Friday, April 6, 2012

Martial Law by Executive Order

President Obama's National Defense Resources Preparedness Executive Order of March 16 does to the country as a whole what the 2012 National Defense Authorization Act did to the Constitution in particular -- completely eviscerates any due process or judicial oversight for any action by the Government deemed in the interest of "national security." Like the NDAA, the new Executive Order puts the government completely above the law, which, in a democracy, is never supposed to happen. The United States is essentially now under martial law without the exigencies of a national emergency.

In the NDAA, only the president had the authority to abrogate legitimate freedoms of U.S. citizens. What is extraordinary in the new Executive Order is that this supreme power is designated through the president to the secretaries that run the Government itself:
• The Secretary of Defense has power over all water resources;
• The Secretary of Commerce has power over all material services and facilities, including construction materials;
• The Secretary of Transportation has power over all forms of civilian transportation;
• The Secretary of Agriculture has power over food resources and facilities, livestock plant health resources, and the domestic distribution of farm equipment;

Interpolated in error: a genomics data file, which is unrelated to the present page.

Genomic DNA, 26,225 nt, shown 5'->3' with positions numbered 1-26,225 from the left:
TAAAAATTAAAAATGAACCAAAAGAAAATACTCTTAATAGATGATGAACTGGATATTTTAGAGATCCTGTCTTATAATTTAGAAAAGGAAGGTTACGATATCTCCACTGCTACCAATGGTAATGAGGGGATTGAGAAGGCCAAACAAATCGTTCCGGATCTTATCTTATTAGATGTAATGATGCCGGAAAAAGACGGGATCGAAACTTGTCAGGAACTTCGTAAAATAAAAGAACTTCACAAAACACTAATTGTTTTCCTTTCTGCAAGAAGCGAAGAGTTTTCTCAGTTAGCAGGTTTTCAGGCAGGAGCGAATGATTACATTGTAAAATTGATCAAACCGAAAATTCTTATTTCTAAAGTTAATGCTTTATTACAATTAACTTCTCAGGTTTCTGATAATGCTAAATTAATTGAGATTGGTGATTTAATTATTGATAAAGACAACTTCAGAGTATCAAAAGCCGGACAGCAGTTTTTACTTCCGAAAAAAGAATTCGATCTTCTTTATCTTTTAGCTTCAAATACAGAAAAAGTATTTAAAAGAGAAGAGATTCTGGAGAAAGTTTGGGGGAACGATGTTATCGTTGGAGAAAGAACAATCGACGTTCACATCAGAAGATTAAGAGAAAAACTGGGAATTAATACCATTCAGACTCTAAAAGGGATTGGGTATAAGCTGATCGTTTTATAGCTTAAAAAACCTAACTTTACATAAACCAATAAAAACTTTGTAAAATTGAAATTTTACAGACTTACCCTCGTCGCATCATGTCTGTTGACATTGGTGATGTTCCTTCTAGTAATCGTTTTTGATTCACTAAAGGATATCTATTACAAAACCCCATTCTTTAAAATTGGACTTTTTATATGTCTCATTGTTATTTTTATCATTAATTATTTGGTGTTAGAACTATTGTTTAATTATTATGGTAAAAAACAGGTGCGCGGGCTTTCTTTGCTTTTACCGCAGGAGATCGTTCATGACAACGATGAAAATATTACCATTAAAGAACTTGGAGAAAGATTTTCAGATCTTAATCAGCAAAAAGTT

• The Secretary of Health and Human Services has power over all health resources;
• The Secretary of Energy has power over all forms of energy.
The Executive Order even stipulates that in the event of conflict between the secretaries in using these powers, the president will determine the resolution through his national security team.
The 2012 NDAA gave the Government the right to abrogate any due process against a U.S. citizen. The new Executive Order gives the government, through the Secretary of Labor, the right to proactively mobilize U.S. citizens for "labor" as the government deems necessary and to coordinate with the Secretary of Defense to maintain data to coordinate the nation's work needs in relation to national defense.
What is extraordinary about the Executive Order is that, like the NDAA, this can all be done in peacetime without any national emergency to justify it. The language of the Order does not state that all these extraordinary measures will be done in the event of "national security" or a "national emergency." They can simply be done for "purposes of national defense," clearly a broader remit that allows the government to do what it wants, when it wants, how it wants, to whomever it wants, all without any judicial restraint or due process. As Orwell famously said in 1984, "War is peace. Peace is war." This is now the reality on the ground in America.